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I have a KVM Virtualization host with 8 cores and 32GB of RAM. The machine is used to host VMs used in evaluating software, configurations, etc. Typically there are 2-4 VMs running simultaneously. The host machine is running Ubuntu Server 12.04 LTS. It is a bare bones installation with only KVM installed. Typically guest VMs on this host are allocated 2 cores and 4GB of RAM. All guests are running Ubuntu 12.04 Server.

Recently, I began testing a piece of software (CrashPlan PROe Server) on a VM with 2 cores and 8GB of RAM allocated. CrashPlan PROe is a Java application. I imported a configuration from a production server to simulate our live environment.

Under a normal load I observed high CPU utilization using top (on the guest). I also observed on the host machine a single KVM process that was exhibiting a similar CPU load. On the KVM host there appears to be one KVM process per VM.

• Am I correct that there will be one host KVM process per KVM guest?

• When allocating CPU resources to a virtual machine - does the virtual machine directly address those cores? Or does the host simply present some virtual representation of said cores to the guest?

• In my particular case, how is a guest that is only allocated 2 Cores and 8GB of RAM on a machine with 8 cores and 32GB of RAM able to cause such high CPU utilization (in excess of 80% on the single KVM process) on the host?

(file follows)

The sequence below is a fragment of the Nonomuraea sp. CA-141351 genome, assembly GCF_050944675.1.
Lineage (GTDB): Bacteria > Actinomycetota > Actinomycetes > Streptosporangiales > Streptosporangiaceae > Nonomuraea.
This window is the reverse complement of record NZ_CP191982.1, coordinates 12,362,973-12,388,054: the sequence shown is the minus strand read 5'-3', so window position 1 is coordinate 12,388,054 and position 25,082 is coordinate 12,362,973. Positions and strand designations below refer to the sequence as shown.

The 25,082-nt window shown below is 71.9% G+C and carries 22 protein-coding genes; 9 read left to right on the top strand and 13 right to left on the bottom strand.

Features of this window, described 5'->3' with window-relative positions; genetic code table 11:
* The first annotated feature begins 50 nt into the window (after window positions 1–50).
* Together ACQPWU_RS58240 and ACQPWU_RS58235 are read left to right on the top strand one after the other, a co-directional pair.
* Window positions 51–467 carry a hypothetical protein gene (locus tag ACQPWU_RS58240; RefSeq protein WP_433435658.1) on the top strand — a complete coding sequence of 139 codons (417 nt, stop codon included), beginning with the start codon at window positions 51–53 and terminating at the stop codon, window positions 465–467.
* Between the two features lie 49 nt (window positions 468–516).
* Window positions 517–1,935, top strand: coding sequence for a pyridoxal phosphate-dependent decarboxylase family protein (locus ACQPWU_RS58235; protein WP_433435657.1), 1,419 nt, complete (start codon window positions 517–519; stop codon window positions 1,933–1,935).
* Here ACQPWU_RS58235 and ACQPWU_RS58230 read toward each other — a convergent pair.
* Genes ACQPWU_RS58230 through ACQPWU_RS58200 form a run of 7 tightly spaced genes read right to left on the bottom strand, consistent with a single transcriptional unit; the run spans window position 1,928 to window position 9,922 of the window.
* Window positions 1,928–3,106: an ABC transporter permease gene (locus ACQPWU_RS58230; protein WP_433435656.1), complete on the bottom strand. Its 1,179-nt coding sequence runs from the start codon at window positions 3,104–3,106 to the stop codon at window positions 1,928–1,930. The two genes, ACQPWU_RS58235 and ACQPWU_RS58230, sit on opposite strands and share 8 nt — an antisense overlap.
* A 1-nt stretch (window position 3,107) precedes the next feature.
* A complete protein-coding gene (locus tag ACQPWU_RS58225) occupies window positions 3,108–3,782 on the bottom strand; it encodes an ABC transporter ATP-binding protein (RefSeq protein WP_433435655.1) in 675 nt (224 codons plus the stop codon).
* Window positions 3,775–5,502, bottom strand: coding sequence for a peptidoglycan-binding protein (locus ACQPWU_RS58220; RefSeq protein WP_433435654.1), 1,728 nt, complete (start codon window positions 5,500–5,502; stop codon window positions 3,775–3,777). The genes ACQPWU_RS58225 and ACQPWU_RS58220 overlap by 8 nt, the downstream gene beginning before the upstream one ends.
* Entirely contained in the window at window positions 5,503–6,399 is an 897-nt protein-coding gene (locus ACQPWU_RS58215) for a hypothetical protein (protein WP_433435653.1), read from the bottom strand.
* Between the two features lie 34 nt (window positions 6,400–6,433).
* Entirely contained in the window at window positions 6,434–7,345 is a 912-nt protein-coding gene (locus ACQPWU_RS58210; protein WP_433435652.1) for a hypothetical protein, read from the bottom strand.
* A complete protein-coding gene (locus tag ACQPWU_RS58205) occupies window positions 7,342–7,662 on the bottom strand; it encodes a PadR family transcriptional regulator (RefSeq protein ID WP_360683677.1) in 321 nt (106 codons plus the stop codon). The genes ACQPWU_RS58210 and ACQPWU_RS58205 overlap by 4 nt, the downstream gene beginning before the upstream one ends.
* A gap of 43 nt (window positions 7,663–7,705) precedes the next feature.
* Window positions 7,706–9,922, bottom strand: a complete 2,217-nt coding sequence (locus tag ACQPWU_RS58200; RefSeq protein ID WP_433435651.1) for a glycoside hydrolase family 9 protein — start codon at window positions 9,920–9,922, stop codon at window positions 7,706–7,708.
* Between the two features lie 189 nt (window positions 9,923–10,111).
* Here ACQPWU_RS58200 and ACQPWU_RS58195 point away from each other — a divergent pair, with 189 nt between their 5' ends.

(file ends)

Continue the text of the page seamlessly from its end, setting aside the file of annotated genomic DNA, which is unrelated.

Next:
• CrashPlan eats CPU like crazy. This is not really news :) – Michael Hampton Apr 4 '14 at 1:18
  • @MichaelHampton I know, such a pain, I actually submitted logs and Java thread dumps to them and their response is "this is normal." Less concerned about this as I've come to expect it from CrashPlan. – sardean Apr 4 '14 at 1:23
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KVM starts and runs a process for every virtual cpu you assign to a guest. Dual core VM means two host side threads.

The guest schedules a vcpu, the commands are passed to the host and get executed in the appropriate thread.

Java is generally known to be resource hungry. 80% isn't bad because that's just one host core. I.e. two fully scheduled host cores would show 200%

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